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Two routers, 1 network?

Discussion in 'Networking' started by webchris, Aug 9, 2011.

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  1. webchris

    webchris Thread Starter

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    I am currently on a T1 connection for my network. I have a server setup with dedicated IPs from the T1. I also connect to the server from my local network. I have recently gotten Comcast Cable for faster speeds for my network, but want to keep the T1 for the server and to server as a backup ISP. I purchased a Dual WAN router, but am having trouble switching over and letting my Server use the T1 while my PCs use the Cable.

    So here's what I'm thinking. Can I have my server on its own router looking at only the T1, have all my PCs on the dual WAN router, and have them all see eachother?

    Here is a picture to hopefully show how I'm setup now and how I am envisoning this. Any thoughts or suggestions would be greatly appreciated!

    [​IMG]
     
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  3. Moirtien

    Moirtien

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    There is to little information to answer the question.
    Generally speaking it seems possible but it depends on the IP adresses you get from your providers, how/if NAT and internal addressing is configured, capabilities of the routers etc.
     
  4. webchris

    webchris Thread Starter

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    Router 1 is a Edgewater 4500
    Internal IP: 192.168.199.1
    Subnet: 255.255.255.0

    Router 2 is a Cisco RV042
    Internal IP: 192.168.199.2
    Subnet: 255.255.255.0

    I have 3 dedicated IPs from my T1 and 5 dedicated IPs from my cable. Both routers are using pretty much standard configuration right now but Router 1 has a few ports forwarded for the server. Router 2 has VPN capabilities and I want to be able to utilize that.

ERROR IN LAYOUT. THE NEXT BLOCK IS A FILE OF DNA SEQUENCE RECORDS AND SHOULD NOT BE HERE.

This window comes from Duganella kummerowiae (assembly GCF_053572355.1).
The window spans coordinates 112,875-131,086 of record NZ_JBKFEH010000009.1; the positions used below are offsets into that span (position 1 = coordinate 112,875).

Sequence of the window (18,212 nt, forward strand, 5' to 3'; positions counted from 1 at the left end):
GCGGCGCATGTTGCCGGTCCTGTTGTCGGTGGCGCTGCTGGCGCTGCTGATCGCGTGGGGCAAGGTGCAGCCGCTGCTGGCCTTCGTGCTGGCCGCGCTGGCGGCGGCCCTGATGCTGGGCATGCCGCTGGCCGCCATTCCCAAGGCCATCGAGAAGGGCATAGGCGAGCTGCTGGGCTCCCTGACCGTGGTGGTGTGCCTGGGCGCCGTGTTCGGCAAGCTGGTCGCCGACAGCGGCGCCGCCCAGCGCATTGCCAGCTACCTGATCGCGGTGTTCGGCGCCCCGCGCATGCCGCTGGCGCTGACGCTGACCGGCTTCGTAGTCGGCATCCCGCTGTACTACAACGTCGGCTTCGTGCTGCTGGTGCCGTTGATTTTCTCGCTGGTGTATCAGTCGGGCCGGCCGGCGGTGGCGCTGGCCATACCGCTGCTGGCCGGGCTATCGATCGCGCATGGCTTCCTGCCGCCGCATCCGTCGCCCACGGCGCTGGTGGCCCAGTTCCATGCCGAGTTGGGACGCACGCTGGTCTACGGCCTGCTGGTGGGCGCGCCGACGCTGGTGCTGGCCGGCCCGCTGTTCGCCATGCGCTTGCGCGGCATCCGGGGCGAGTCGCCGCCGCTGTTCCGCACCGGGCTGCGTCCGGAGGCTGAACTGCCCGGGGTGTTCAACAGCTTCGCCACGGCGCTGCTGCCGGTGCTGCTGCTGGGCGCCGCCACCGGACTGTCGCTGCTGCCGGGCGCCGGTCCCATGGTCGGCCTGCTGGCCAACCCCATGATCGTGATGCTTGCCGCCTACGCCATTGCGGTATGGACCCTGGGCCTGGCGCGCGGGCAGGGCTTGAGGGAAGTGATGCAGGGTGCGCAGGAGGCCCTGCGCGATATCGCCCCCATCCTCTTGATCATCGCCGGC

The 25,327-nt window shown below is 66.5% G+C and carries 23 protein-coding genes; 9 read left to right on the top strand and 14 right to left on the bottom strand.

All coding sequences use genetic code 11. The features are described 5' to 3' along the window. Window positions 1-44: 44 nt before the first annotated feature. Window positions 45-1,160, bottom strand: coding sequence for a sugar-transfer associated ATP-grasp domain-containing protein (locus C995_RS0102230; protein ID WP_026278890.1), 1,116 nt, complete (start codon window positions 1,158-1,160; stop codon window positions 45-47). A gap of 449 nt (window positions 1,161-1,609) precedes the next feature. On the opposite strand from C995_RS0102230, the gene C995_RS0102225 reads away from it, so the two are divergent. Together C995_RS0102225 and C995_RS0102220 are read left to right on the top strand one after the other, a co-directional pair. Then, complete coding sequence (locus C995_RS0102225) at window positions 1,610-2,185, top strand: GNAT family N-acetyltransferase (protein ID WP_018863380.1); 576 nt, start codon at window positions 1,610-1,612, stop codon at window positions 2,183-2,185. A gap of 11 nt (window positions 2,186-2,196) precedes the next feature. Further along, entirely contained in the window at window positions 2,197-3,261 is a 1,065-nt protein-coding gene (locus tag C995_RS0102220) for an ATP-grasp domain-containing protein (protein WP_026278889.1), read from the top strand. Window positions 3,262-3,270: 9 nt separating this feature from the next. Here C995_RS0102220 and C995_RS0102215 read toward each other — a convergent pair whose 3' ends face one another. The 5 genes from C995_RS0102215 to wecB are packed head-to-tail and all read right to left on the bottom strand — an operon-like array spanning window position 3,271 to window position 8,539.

I have been doing some research and think it may be possible to go from my routers to a switch, and connect all the PCs on my network to that switch. I would have to turn off DHCP on one of the routers and I should be able to manually assign any PCs to the other router. I will attempt to test this at the first opportunity unless anyone has any other suggestions.
     
  5. zx10guy

    zx10guy Trusted Advisor

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    I see nothing wrong with what you're looking to do. As long as the server has the IP address of Router 1 set as its default gateway, then there won't be any issues there. I assume the server has a static IP set which is always best practices for any server. For the PCs, they should have Router 2 set as their default gateway. Ensure on Router 2 that the router with its dual WAN connections only uses the T1 circuit as a failover connection and not to do a round robin load balance.
     
  6. webchris

    webchris Thread Starter

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    Thanks for the response! If you don't mind me asking, why do you say use T1 only as a failover and not for load balance? I was reading about load balancing with this particular router and was planning to try it, unless thats a bad idea.
     
  7. webchris

    webchris Thread Starter

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    Update:
    I cut off DHCP on router 2, and put a switch below router 1 and 2 and am manually setting the IP/gateway for any PC I want on router 2. I wish I could have done router 1 this way, but I am unable to access the configuration and turn off DHCP, since a previous IT person routed all the port 80 traffic to another IP.

    My problem now is, I have some people in my office who use laptops from home that I want to put on router 2. But if they take their laptop home and plug up to their LAN they are going to have to edit their settings to connect to their network. Is there a easy way to do a manual gateway if it is available, otherwise do automatic?
     
  8. zx10guy

    zx10guy Trusted Advisor

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    Well, I suggest you figure out how to get into router1. Because, you may not need to get into it now. I can almost guarantee you'll need to later and it'll probably be at the worst moment.

    As for the DHCP issue, it's better to get the network configured properly which means getting into router1 and disabling the DHCP server on it. This will allow all PCs to just run DHCP minimizing configuration headaches.

    The reason why you don't want to use your T1 connection in a load balance pool is the huge speed disparity between your it and your other broadband connection. I don't know if this dual WAN router has enough intelligence to properly select the correct outbound circuit for best performance other than doing a simple round robin.
     
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